ESPN’s most prominent basketball reporter has been suspended for a two-word vulgar email reply to the office of a U.S. senator Friday in response to the senator’s critical statements about the NBA’s relationship with China.
The reporter, Adrian Wojnarowski, sent the email to the office of Sen. Josh Hawley, a Missouri Republican, who posted a screenshot of it on Twitter.
The suspension, which was confirmed by someone close to Wojnarowski, means he will not be travelling this week to report on the NBA’s resumed season at the ESPN Wide World of Sports Complex at Walt Disney World in Florida. On a recent podcast episode, Wojnarowski said he had sent a number of packages to the Orlando area in advance of his planned arrival Sunday.
Hours after sending the email, Wojnarowski apologized, saying he was “disrespectful” and “made a regrettable mistake.” ESPN called his email “inexcusable” and said it would address it with him internally. A spokesperson declined to comment on the suspension.
The Washington Post reported that the suspension would be from one to two weeks.
Wojnarowski was responding to an email sent by Hawley’s press office to a number of journalists, criticizing the NBA for “kowtowing to Beijing” and its decision to allow players to wear social justice messages on their jerseys during the coming restart of the NBA season in Florida.
The list of acceptable messages, which was agreed to by the NBA and the union representing the players, includes “Black Lives Matter” and “I Can’t Breathe.” None reference last year’s widespread protests in Hong Kong or China’s increasing grip on the city.
The matter called into question Wojnarowski’s distance from a league he covers and appeared to be defending. Hawley has been known to selectively criticize the NBA’s relationship with China.
The NBA has been a frequent target for many Republicans since the league’s rift with China began before the season started. Several castigated the NBA — accusing the league of not firmly standing behind Daryl Morey, the Houston Rockets’ general manager, who posted an image on Twitter that was supportive of the pro-democracy Hong Kong protesters in October. This incensed the Chinese government, which has since limited its business with the NBA.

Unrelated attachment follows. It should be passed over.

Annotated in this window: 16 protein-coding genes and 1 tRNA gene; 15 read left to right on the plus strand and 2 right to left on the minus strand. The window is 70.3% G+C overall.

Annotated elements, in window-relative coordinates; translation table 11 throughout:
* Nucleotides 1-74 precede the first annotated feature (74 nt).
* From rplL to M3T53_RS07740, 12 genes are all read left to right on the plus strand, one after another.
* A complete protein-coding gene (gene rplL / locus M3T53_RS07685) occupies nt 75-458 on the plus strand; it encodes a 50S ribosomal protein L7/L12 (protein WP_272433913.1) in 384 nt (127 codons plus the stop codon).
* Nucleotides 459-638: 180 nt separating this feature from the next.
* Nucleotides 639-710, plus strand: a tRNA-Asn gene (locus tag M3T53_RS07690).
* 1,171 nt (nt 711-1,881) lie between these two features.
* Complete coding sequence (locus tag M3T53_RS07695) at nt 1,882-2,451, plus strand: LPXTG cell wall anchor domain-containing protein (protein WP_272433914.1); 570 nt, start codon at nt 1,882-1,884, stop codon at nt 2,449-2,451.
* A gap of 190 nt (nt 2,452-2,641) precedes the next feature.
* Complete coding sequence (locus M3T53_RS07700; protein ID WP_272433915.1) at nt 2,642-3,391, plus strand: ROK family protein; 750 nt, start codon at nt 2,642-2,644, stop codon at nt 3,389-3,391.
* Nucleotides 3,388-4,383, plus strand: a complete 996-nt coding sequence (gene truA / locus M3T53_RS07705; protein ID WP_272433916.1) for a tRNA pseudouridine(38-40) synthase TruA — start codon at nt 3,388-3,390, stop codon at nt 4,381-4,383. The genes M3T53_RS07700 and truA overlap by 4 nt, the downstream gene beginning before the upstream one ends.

Republican Sen. Ted Cruz, of Texas, even called for the NBA commissioner, Adam Silver, to testify on the subject. When prominent and frequently outspoken league figures like Steve Kerr, LeBron James and James Harden were asked about Morey’s comments, they either demurred or declined to support Morey.
When it comes to the leader of their own party, U.S. President Donald Trump, Republicans have mostly been silent, including after Trump said to Axios that he wanted to avoid punishing China for its mass internment of ethnic Uighurs last year because of ongoing trade talks. Trump has also spoken warmly about President Xi Jinping of China, referring to him as “a friend of mine” and “an incredible guy,” and urged the country to investigate the Bidens.
After Wojnarowski’s tweet, conservative critics like sports blogger Clay Travis pounced. Travis sarcastically tweeted about ESPN’s “left-wing bias,” and Hawley reshared that tweet with his followers. Travis’s site, Outkick, later was first to report about Wojnarowski’s suspension.
For years, conservative critics, and often some competitors, have accused ESPN of liberal bias and claimed, with little evidence, that it has resulted in lower ratings. Still, Jimmy Pitaro, who became ESPN’s president in 2018, has sought to steer the network in a direction that focuses more on what happens on the field. In the past few months, that position has been challenged, as there have been few sports to cover because of the coronavirus pandemic and as athletes have spoken out about racism in the wake of the killing of George Floyd in police custody.
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